Every time she speaks at an event, LaTosha Brown starts by asking the audience this question:
“What would America look like without racism?”
Brown is an award-winning cultural activist and expert on Black voting rights and Black female empowerment. She posed this question to begin her keynote address at the 41st annual Martin Luther King Jr. Lecture and Awards Ceremony on Tuesday, a UNC event that is one of the longest-running celebrations of King in the nation.
She then asked if anyone had ever heard that question before. No one raised their hand.
“At the end of the day, there is nothing that comes into being in the physical world that is not first envisioned,” Brown said. “And so the reason why I asked this question is ‘how will we ever live in America that is free of racism when we've not even asked ourselves the question?’”
Selected by the MLK Celebration Committee, the theme of this year’s lecture revolved around the question “What are we striving for?” It was inspired by a quote from King himself.
“We must come to see that the end we seek is a society at peace with itself,” King said during his “How Long? Not Long” speech delivered in Montgomery, Ala., after the march from Selma. “A society that can live with its conscience.”
In her keynote, Brown said we should be striving to go to higher ground and to accept, affirm and respect each other’s humanity. She said this love and view of humanity has not been centered — and often not even seen.
“The question in this nation around who has access to democracy is still a question, can you believe that?” she said “I can. The reason why I believe that is because we never dealt with the real issue. You can call it voter suppression. You can call it mass incarceration. You can call economic inequity. But all of it, the root of that tree, is structural racism.”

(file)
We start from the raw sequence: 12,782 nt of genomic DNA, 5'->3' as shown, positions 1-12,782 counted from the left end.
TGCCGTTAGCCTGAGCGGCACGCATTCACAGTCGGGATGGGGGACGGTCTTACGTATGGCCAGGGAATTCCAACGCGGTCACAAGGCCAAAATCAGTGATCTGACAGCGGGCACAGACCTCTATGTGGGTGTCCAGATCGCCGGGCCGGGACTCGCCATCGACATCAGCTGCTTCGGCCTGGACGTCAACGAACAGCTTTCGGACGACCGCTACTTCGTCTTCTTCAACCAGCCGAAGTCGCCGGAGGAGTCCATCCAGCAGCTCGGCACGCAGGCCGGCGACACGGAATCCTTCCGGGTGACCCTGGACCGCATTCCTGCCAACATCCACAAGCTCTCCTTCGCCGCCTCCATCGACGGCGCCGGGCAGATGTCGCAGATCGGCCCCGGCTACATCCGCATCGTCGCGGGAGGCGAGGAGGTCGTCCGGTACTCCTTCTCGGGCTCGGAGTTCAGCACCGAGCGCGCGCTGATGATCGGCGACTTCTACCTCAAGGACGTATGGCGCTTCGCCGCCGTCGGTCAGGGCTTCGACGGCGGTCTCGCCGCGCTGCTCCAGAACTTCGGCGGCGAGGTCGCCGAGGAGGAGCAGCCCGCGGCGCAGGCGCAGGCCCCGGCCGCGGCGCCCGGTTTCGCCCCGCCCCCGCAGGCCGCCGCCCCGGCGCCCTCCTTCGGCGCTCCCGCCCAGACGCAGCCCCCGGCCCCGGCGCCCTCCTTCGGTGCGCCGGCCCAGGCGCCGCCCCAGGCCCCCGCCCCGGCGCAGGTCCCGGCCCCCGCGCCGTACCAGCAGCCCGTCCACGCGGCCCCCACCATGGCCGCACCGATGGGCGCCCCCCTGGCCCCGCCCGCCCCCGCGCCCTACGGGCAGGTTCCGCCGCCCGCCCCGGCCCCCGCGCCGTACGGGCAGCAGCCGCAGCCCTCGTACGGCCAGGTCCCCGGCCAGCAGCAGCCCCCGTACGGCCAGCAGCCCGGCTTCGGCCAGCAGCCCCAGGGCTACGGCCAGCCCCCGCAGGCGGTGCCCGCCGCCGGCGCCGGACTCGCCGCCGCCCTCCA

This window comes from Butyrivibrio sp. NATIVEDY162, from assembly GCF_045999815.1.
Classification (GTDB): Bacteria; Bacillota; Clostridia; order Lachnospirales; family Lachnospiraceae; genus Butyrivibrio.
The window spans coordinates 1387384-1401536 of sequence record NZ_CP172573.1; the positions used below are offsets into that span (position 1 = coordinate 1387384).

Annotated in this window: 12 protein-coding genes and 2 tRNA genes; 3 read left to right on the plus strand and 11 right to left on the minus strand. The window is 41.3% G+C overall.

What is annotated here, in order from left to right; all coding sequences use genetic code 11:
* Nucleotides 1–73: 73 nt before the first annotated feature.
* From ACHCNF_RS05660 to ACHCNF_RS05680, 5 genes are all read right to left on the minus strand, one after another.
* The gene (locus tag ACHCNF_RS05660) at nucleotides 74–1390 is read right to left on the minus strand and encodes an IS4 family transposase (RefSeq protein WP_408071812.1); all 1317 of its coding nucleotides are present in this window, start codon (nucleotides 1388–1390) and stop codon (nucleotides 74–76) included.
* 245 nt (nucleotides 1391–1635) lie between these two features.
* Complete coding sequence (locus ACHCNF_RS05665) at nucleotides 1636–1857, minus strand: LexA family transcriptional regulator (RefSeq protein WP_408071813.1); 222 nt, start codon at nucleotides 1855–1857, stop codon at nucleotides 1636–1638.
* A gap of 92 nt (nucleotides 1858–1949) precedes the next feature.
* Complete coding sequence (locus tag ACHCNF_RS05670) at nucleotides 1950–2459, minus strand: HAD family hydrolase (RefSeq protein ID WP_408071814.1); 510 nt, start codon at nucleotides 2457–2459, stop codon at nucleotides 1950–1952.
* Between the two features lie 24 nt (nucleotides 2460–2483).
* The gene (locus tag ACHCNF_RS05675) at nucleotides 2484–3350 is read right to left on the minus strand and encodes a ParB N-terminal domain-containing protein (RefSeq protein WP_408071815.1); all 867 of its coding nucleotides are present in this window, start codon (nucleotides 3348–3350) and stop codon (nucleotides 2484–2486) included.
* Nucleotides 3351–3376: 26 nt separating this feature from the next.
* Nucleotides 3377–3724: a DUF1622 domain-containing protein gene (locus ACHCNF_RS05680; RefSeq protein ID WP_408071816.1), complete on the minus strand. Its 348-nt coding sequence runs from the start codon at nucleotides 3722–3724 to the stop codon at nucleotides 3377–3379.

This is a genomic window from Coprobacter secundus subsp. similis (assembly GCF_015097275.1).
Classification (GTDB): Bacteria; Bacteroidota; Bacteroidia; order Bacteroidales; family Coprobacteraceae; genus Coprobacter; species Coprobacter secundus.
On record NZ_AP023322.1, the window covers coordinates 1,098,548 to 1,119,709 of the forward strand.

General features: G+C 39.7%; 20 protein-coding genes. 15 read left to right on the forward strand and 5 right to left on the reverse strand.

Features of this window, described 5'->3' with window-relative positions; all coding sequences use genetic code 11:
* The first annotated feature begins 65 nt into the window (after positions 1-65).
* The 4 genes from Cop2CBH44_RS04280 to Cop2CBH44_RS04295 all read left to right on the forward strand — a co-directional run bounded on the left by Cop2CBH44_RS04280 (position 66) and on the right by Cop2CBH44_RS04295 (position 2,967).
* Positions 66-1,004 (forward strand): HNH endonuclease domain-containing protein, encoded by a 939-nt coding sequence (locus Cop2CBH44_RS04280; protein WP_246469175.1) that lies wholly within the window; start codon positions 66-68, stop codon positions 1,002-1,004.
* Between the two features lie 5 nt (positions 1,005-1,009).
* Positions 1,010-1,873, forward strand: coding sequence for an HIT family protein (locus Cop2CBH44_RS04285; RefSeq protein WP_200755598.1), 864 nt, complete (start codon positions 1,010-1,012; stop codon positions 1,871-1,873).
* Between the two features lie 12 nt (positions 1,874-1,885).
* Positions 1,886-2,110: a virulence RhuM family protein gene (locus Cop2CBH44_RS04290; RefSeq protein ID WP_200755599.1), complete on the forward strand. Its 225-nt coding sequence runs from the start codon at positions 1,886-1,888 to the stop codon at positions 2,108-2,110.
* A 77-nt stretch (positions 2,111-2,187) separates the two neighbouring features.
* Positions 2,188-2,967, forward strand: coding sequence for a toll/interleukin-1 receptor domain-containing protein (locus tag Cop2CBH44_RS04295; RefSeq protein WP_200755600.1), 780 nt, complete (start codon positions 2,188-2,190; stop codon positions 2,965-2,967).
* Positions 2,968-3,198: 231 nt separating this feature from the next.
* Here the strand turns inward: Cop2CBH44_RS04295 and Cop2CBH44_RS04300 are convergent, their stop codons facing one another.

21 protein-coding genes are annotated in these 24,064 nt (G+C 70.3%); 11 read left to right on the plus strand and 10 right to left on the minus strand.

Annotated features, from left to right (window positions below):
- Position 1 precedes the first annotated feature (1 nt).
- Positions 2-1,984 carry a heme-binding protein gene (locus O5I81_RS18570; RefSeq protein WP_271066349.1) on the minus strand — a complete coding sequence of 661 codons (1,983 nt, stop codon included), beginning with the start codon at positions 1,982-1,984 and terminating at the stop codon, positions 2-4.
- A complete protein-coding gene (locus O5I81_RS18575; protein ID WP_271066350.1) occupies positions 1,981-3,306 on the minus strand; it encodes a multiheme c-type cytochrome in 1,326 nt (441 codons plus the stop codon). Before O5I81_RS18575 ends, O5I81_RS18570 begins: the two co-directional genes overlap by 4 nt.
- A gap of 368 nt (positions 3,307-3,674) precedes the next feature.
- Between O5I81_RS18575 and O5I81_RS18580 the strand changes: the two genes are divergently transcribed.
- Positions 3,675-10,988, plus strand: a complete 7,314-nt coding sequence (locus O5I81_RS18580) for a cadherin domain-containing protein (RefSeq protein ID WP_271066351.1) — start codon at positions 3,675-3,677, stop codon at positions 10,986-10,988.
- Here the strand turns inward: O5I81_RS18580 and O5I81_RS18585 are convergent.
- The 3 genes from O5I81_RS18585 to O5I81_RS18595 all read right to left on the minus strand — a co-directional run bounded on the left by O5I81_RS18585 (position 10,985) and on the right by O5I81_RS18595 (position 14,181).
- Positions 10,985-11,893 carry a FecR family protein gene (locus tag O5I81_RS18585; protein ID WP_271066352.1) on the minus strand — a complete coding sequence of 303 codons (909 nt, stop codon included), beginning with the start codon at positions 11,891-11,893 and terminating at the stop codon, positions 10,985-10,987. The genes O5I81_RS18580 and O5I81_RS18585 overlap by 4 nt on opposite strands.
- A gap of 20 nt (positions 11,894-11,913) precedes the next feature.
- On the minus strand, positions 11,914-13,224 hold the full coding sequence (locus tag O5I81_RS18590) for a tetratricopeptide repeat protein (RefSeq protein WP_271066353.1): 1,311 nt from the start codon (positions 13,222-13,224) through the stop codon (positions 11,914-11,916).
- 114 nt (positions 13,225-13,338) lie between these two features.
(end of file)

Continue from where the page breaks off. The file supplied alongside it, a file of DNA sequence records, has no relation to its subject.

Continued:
Brown is a co-founder of the Black Voters Matter Fund and the Black Voters Matter Capacity Building Institute, both of which work to raise Black voter registration and turnout. She said that voting isn’t the end-all-be-all, but it’s critical to think about voting as a tool for self-determination, not as a transaction.
“You have to move out of the position of seeing yourselves as citizens of this nation and see yourselves as founders of a new America,” Brown said.
Awards and events
The UNC MLK Week of Celebration also included award and scholarship presentations.
Sherrod Crum was announced as the 2022 MLK UNC Student Scholarship recipient, an award given annually to a current junior that “best (exemplifies) Dr. King’s commitment to our society,” according to the University Office for Diversity and Inclusion website. The two other finalists were Rhea Bhagia and Jorren Biggs.
Emmanuel Nathan “Nate” Thomas and Kellye Whitaker were awarded this year’s MLK Unsung Heroes Awards, which are given to “up to two UNC staff/faculty, department or community/corporate entity who have exemplified a steadfast commitment to inclusion.”
Thomas is the vice dean for diversity, equity and inclusion at the UNC School of Medicine, and Whitaker is the program manager for SmartUp at the Kenan Institute of Private Enterprise.
The University accepts nominations for the MLK Unsung Hero award each year. Applications for the 2023 UNC MLK Student Scholarship will be opened during the fall semester.
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